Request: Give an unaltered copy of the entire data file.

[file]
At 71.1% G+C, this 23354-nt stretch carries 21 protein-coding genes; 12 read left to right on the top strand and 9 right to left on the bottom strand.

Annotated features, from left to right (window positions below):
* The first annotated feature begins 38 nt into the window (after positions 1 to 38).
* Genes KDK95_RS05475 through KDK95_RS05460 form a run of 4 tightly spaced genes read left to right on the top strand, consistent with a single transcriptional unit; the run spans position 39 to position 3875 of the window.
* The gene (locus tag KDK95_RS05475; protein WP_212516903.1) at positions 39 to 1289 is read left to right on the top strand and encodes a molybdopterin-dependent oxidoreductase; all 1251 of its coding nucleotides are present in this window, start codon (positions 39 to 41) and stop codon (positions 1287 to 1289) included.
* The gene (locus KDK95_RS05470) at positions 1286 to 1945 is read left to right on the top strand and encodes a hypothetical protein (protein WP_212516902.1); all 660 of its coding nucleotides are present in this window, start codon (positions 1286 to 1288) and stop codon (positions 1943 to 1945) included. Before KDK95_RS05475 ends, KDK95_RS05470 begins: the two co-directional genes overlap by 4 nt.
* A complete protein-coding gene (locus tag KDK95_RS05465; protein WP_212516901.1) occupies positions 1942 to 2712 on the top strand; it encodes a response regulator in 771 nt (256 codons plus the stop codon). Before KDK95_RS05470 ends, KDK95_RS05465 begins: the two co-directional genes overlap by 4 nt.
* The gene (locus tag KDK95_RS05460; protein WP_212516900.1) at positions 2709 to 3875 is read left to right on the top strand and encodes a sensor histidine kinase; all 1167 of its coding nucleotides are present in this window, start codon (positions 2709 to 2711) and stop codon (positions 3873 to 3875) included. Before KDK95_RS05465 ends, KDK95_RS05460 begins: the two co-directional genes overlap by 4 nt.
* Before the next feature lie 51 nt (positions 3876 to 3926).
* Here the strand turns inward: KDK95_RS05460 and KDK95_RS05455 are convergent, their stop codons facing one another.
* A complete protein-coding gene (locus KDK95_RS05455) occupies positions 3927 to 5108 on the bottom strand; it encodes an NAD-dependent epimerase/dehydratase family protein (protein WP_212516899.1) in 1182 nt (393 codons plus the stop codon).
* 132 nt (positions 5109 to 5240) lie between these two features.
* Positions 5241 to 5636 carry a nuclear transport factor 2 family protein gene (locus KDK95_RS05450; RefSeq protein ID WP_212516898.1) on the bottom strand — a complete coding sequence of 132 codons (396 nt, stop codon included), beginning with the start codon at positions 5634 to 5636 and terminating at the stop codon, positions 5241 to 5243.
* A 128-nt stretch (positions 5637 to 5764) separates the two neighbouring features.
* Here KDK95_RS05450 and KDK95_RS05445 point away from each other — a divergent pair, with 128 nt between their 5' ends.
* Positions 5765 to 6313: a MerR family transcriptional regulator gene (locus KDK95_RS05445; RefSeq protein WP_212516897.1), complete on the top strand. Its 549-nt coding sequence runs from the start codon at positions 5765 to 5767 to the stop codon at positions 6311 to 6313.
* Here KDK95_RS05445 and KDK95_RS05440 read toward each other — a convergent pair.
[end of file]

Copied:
At 71.1% G+C, this 23354-nt stretch carries 21 protein-coding genes; 12 read left to right on the top strand and 9 right to left on the bottom strand.

Annotated features, from left to right (window positions below):
* The first annotated feature begins 38 nt into the window (after positions 1 to 38).
* Genes KDK95_RS05475 through KDK95_RS05460 form a run of 4 tightly spaced genes read left to right on the top strand, consistent with a single transcriptional unit; the run spans position 39 to position 3875 of the window.
* The gene (locus tag KDK95_RS05475; protein WP_212516903.1) at positions 39 to 1289 is read left to right on the top strand and encodes a molybdopterin-dependent oxidoreductase; all 1251 of its coding nucleotides are present in this window, start codon (positions 39 to 41) and stop codon (positions 1287 to 1289) included.
* The gene (locus KDK95_RS05470) at positions 1286 to 1945 is read left to right on the top strand and encodes a hypothetical protein (protein WP_212516902.1); all 660 of its coding nucleotides are present in this window, start codon (positions 1286 to 1288) and stop codon (positions 1943 to 1945) included. Before KDK95_RS05475 ends, KDK95_RS05470 begins: the two co-directional genes overlap by 4 nt.
* A complete protein-coding gene (locus tag KDK95_RS05465; protein WP_212516901.1) occupies positions 1942 to 2712 on the top strand; it encodes a response regulator in 771 nt (256 codons plus the stop codon). Before KDK95_RS05470 ends, KDK95_RS05465 begins: the two co-directional genes overlap by 4 nt.
* The gene (locus tag KDK95_RS05460; protein WP_212516900.1) at positions 2709 to 3875 is read left to right on the top strand and encodes a sensor histidine kinase; all 1167 of its coding nucleotides are present in this window, start codon (positions 2709 to 2711) and stop codon (positions 3873 to 3875) included. Before KDK95_RS05465 ends, KDK95_RS05460 begins: the two co-directional genes overlap by 4 nt.
* Before the next feature lie 51 nt (positions 3876 to 3926).
* Here the strand turns inward: KDK95_RS05460 and KDK95_RS05455 are convergent, their stop codons facing one another.
* A complete protein-coding gene (locus KDK95_RS05455) occupies positions 3927 to 5108 on the bottom strand; it encodes an NAD-dependent epimerase/dehydratase family protein (protein WP_212516899.1) in 1182 nt (393 codons plus the stop codon).
* 132 nt (positions 5109 to 5240) lie between these two features.
* Positions 5241 to 5636 carry a nuclear transport factor 2 family protein gene (locus KDK95_RS05450; RefSeq protein ID WP_212516898.1) on the bottom strand — a complete coding sequence of 132 codons (396 nt, stop codon included), beginning with the start codon at positions 5634 to 5636 and terminating at the stop codon, positions 5241 to 5243.
* A 128-nt stretch (positions 5637 to 5764) separates the two neighbouring features.
* Here KDK95_RS05450 and KDK95_RS05445 point away from each other — a divergent pair, with 128 nt between their 5' ends.
* Positions 5765 to 6313: a MerR family transcriptional regulator gene (locus KDK95_RS05445; RefSeq protein WP_212516897.1), complete on the top strand. Its 549-nt coding sequence runs from the start codon at positions 5765 to 5767 to the stop codon at positions 6311 to 6313.
* Here KDK95_RS05445 and KDK95_RS05440 read toward each other — a convergent pair.